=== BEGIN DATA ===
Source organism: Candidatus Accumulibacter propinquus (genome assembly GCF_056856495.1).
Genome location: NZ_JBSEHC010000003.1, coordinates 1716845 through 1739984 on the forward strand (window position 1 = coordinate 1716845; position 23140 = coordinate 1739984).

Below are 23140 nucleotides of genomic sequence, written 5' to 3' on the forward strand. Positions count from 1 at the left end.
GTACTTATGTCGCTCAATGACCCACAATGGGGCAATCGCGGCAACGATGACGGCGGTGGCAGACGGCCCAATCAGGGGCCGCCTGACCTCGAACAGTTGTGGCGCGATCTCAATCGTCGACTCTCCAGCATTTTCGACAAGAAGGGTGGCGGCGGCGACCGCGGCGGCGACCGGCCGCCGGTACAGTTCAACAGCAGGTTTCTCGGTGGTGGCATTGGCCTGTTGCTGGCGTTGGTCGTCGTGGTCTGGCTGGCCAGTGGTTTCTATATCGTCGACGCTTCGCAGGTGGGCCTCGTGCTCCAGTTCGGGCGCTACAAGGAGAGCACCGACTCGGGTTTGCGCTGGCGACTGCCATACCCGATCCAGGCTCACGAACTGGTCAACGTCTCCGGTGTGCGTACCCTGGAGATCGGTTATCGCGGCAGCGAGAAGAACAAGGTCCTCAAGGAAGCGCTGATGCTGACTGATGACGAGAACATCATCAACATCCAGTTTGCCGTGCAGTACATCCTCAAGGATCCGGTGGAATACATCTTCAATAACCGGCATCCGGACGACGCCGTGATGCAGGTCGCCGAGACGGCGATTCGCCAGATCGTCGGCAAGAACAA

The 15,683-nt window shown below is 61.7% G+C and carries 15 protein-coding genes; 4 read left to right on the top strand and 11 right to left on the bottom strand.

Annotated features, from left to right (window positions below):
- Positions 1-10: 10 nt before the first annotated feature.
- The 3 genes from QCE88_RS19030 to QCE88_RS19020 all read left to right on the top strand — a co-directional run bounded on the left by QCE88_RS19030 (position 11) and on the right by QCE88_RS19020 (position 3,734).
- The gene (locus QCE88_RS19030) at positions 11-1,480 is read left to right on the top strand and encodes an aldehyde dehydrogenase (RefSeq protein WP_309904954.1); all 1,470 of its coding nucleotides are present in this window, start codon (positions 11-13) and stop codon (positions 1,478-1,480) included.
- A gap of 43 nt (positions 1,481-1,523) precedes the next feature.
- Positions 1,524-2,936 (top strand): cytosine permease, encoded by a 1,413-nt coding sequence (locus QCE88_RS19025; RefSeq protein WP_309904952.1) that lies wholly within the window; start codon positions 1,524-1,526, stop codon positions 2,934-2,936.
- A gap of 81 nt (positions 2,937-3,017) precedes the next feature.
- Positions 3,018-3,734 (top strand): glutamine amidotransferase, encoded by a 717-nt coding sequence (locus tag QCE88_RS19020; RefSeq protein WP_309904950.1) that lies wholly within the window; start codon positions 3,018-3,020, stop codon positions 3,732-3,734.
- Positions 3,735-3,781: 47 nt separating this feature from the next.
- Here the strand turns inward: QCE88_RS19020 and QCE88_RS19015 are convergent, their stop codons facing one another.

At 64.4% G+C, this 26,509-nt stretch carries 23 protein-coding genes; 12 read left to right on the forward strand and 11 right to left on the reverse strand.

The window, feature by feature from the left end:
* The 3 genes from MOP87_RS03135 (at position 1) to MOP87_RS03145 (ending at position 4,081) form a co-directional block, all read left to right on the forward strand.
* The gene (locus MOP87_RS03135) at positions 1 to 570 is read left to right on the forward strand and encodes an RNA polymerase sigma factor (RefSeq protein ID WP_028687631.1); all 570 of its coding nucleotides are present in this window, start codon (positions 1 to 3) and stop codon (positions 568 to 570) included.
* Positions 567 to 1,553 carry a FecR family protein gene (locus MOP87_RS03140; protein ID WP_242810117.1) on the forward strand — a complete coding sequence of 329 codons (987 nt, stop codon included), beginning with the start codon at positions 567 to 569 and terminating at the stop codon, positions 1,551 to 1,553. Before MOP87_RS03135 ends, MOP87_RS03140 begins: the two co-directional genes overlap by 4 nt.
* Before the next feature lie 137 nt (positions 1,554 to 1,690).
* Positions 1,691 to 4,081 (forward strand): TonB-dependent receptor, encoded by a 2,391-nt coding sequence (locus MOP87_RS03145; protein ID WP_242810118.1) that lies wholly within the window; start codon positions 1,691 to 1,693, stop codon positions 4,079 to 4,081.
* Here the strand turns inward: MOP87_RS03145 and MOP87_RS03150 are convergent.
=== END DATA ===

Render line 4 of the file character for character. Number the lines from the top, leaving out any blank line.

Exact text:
GTACTTATGTCGCTCAATGACCCACAATGGGGCAATCGCGGCAACGATGACGGCGGTGGCAGACGGCCCAATCAGGGGCCGCCTGACCTCGAACAGTTGTGGCGCGATCTCAATCGTCGACTCTCCAGCATTTTCGACAAGAAGGGTGGCGGCGGCGACCGCGGCGGCGACCGGCCGCCGGTACAGTTCAACAGCAGGTTTCTCGGTGGTGGCATTGGCCTGTTGCTGGCGTTGGTCGTCGTGGTCTGGCTGGCCAGTGGTTTCTATATCGTCGACGCTTCGCAGGTGGGCCTCGTGCTCCAGTTCGGGCGCTACAAGGAGAGCACCGACTCGGGTTTGCGCTGGCGACTGCCATACCCGATCCAGGCTCACGAACTGGTCAACGTCTCCGGTGTGCGTACCCTGGAGATCGGTTATCGCGGCAGCGAGAAGAACAAGGTCCTCAAGGAAGCGCTGATGCTGACTGATGACGAGAACATCATCAACATCCAGTTTGCCGTGCAGTACATCCTCAAGGATCCGGTGGAATACATCTTCAATAACCGGCATCCGGACGACGCCGTGATGCAGGTCGCCGAGACGGCGATTCGCCAGATCGTCGGCAAGAACAA